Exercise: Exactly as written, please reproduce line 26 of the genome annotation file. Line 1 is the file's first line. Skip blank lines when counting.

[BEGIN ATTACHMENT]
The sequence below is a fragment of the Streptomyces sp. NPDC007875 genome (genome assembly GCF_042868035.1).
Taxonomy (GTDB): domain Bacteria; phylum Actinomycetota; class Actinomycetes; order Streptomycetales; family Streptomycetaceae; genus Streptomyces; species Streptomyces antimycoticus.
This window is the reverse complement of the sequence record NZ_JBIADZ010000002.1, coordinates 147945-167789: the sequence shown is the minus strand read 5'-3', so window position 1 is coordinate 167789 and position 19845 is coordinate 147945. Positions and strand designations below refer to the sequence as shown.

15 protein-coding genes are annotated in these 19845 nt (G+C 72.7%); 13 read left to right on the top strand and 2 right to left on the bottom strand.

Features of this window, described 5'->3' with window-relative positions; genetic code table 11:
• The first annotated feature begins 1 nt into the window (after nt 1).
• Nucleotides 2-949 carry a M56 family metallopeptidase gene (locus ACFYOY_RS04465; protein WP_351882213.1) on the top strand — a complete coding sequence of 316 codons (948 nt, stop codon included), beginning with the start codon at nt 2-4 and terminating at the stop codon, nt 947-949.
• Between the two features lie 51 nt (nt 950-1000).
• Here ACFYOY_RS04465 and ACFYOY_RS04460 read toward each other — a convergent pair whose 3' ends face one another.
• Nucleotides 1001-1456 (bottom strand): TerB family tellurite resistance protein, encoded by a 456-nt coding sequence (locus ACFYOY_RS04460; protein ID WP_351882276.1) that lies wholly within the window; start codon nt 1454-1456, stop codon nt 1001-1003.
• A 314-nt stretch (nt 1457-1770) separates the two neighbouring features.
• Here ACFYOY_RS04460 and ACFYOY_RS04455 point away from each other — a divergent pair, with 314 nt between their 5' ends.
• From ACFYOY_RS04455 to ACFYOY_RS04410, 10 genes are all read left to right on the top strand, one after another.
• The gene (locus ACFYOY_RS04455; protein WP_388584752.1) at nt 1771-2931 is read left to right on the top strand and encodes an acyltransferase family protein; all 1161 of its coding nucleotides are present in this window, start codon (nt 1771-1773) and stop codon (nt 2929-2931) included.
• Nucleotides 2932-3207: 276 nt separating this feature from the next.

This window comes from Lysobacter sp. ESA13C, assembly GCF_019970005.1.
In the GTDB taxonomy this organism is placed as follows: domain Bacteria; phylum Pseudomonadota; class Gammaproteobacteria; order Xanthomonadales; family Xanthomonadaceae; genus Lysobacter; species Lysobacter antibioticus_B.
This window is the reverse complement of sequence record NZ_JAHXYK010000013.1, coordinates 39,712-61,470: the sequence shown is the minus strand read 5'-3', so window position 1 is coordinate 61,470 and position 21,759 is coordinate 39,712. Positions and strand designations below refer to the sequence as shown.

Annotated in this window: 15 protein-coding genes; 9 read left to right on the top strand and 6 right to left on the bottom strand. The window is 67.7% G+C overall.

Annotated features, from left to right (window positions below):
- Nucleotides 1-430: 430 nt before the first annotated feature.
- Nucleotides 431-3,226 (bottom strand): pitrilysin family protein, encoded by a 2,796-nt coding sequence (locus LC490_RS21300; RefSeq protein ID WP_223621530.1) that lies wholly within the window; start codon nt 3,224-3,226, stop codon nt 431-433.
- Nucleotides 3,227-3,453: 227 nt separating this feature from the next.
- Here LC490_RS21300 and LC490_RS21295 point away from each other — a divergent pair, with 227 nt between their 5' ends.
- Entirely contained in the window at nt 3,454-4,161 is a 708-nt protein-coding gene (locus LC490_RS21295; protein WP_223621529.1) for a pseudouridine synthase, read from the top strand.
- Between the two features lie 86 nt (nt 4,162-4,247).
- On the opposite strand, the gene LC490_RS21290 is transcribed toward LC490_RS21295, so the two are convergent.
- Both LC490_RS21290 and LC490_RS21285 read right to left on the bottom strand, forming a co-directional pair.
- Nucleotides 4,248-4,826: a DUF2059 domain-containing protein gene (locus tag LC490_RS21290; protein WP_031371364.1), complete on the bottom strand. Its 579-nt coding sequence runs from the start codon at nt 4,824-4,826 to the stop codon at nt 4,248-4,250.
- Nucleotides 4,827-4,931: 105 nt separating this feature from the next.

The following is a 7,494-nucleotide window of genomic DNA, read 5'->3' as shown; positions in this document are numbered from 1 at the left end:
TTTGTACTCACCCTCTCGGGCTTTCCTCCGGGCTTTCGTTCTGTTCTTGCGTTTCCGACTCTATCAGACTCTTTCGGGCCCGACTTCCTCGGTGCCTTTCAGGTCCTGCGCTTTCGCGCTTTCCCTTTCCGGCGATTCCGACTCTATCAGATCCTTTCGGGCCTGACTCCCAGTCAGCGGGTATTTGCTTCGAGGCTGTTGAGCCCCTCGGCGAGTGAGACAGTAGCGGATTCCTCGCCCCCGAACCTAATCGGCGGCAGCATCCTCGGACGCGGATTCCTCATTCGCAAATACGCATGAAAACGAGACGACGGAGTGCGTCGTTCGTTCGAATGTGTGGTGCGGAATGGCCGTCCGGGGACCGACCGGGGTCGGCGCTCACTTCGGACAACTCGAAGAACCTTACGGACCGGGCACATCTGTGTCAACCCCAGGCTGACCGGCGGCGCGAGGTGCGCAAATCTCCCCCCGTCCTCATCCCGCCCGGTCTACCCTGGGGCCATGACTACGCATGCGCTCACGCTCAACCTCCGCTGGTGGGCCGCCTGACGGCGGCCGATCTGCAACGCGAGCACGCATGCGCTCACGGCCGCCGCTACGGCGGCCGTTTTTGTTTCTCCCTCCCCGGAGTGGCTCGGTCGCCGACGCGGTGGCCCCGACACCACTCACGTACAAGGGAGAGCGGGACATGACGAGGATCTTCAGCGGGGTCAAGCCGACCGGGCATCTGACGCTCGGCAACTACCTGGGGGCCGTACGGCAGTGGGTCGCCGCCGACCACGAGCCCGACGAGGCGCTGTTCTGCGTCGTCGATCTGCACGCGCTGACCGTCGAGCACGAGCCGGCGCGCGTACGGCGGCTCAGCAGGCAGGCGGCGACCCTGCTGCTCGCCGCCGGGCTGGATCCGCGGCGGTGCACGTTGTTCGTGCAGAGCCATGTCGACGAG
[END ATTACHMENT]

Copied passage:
- Between the two features lie 86 nt (nt 4,162-4,247).